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Globe Editorial

Short Fuse

November 19, 2008
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King family: Zealous guardians or greedy grabbers?
The family of Martin Luther King Jr. is at it again. The litigious defenders of the civil rights leader's name and image are demanding a share of proceeds from the unauthorized sale of T-shirts and other paraphernalia bearing the likeness of King and President-elect Barack Obama. The family claims King's image is intellectual property and any use is subject to approval by his estate. "It's not about the money," Isaac Farris, a King nephew, told The New York Times. But then Farris, head of the King Center in Atlanta, went on to show that it's exactly about the money. "We do feel that if somebody's out there making a dollar, we should make a dime." It's time the family considers what its own actions are doing to King's image.

Romney: The campaign goes into reruns
The hoary hand of the past has no hold on Mitt Romney, who can go to bed a moderate and wake up a conservative, slam rival John McCain one month and start maneuvering to join him on the ticket the next. But once and perhaps future GOP rival Mike Huckabee has an elephant's memory - and a penchant for nursing a grudge. In his new book, Huckabee lobs some mortars at Romney, who aimed a volley of negative ads at him during the campaign. Perhaps Romney could settle the score with a political memoir of his own. Let's see: Romney's book celebrating his Winter Olympics role was called "Turnaround," so how about this title for a possible campaign volume: "Flip-flop."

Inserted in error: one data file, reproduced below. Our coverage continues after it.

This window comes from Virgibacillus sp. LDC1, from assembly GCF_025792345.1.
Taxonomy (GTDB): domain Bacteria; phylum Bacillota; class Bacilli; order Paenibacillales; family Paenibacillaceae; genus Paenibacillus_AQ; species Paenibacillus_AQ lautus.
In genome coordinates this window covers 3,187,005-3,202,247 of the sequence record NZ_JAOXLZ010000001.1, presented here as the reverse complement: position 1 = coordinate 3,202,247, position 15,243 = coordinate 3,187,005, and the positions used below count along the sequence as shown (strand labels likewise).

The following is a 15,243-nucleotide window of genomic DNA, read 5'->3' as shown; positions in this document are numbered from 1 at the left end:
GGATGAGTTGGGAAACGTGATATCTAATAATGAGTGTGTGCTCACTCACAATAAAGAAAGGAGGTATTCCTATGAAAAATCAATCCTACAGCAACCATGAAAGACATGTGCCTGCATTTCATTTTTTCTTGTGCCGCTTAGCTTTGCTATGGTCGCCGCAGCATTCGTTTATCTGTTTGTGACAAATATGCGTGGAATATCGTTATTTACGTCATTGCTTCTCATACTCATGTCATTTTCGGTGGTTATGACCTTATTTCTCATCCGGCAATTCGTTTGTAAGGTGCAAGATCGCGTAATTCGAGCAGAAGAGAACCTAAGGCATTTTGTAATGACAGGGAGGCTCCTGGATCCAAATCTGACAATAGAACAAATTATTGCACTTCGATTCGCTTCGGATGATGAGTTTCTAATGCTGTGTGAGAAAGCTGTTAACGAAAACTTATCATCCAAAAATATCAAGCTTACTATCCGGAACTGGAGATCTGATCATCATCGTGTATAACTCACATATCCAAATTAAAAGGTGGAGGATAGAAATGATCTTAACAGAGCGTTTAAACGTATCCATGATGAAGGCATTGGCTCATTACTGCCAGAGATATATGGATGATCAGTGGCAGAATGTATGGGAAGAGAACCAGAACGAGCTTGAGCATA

Europe: No more tilting at iffy carrots
Just when Americans were beginning to appreciate Europe's preference for governments that place a social safety net under all citizens, along comes a bit of unintended self-satire from European Union bureaucrats. Last week, the Brussels deciders lifted restrictions on the sale of overly bent, bulbous, or knobby specimens of 26 fruits and vegetables. A Paris shopper with a taste for abstract expressionist eggplant now has permission to buy a veggie that was once condemned for its deformity. We can't help wondering what the great debunking spirits from Europe's past would think of having to annul a fatwa on misshapen cucumbers. Those guffaws you hear are from the souls of Rabelais and Cervantes.

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